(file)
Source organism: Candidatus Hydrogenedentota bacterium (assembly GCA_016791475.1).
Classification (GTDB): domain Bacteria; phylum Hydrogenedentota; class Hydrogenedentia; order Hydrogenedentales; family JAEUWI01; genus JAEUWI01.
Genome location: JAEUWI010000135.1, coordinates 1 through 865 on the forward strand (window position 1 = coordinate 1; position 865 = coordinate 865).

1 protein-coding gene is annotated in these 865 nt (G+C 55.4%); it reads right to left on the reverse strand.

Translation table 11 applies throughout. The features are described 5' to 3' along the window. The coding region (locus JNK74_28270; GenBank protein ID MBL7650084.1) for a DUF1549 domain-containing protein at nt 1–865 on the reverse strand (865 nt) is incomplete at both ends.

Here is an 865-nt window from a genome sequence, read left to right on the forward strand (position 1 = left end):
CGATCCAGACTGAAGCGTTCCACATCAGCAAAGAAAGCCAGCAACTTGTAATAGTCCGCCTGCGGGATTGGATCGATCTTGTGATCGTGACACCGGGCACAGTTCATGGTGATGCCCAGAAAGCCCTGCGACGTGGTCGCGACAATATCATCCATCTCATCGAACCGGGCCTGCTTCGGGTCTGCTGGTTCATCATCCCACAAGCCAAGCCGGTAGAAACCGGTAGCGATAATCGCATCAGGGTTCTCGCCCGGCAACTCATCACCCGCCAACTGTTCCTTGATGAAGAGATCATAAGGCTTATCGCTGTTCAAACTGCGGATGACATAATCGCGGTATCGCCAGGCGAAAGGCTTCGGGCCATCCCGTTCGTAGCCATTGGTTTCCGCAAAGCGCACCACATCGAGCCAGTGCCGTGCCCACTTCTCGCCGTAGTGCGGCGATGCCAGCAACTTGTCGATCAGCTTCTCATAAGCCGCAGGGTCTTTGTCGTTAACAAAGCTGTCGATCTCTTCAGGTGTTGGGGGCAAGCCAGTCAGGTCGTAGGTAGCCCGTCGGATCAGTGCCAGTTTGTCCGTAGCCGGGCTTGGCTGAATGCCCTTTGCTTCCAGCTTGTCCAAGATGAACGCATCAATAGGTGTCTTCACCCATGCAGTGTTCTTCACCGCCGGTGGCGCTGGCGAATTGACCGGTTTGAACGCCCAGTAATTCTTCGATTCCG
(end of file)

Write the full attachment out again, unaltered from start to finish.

Source organism: Candidatus Hydrogenedentota bacterium (assembly GCA_016791475.1).
Classification (GTDB): domain Bacteria; phylum Hydrogenedentota; class Hydrogenedentia; order Hydrogenedentales; family JAEUWI01; genus JAEUWI01.
Genome location: JAEUWI010000135.1, coordinates 1 through 865 on the forward strand (window position 1 = coordinate 1; position 865 = coordinate 865).

1 protein-coding gene is annotated in these 865 nt (G+C 55.4%); it reads right to left on the reverse strand.

Translation table 11 applies throughout. The features are described 5' to 3' along the window. The coding region (locus JNK74_28270; GenBank protein ID MBL7650084.1) for a DUF1549 domain-containing protein at nt 1–865 on the reverse strand (865 nt) is incomplete at both ends.

Here is an 865-nt window from a genome sequence, read left to right on the forward strand (position 1 = left end):
CGATCCAGACTGAAGCGTTCCACATCAGCAAAGAAAGCCAGCAACTTGTAATAGTCCGCCTGCGGGATTGGATCGATCTTGTGATCGTGACACCGGGCACAGTTCATGGTGATGCCCAGAAAGCCCTGCGACGTGGTCGCGACAATATCATCCATCTCATCGAACCGGGCCTGCTTCGGGTCTGCTGGTTCATCATCCCACAAGCCAAGCCGGTAGAAACCGGTAGCGATAATCGCATCAGGGTTCTCGCCCGGCAACTCATCACCCGCCAACTGTTCCTTGATGAAGAGATCATAAGGCTTATCGCTGTTCAAACTGCGGATGACATAATCGCGGTATCGCCAGGCGAAAGGCTTCGGGCCATCCCGTTCGTAGCCATTGGTTTCCGCAAAGCGCACCACATCGAGCCAGTGCCGTGCCCACTTCTCGCCGTAGTGCGGCGATGCCAGCAACTTGTCGATCAGCTTCTCATAAGCCGCAGGGTCTTTGTCGTTAACAAAGCTGTCGATCTCTTCAGGTGTTGGGGGCAAGCCAGTCAGGTCGTAGGTAGCCCGTCGGATCAGTGCCAGTTTGTCCGTAGCCGGGCTTGGCTGAATGCCCTTTGCTTCCAGCTTGTCCAAGATGAACGCATCAATAGGTGTCTTCACCCATGCAGTGTTCTTCACCGCCGGTGGCGCTGGCGAATTGACCGGTTTGAACGCCCAGTAATTCTTCGATTCCG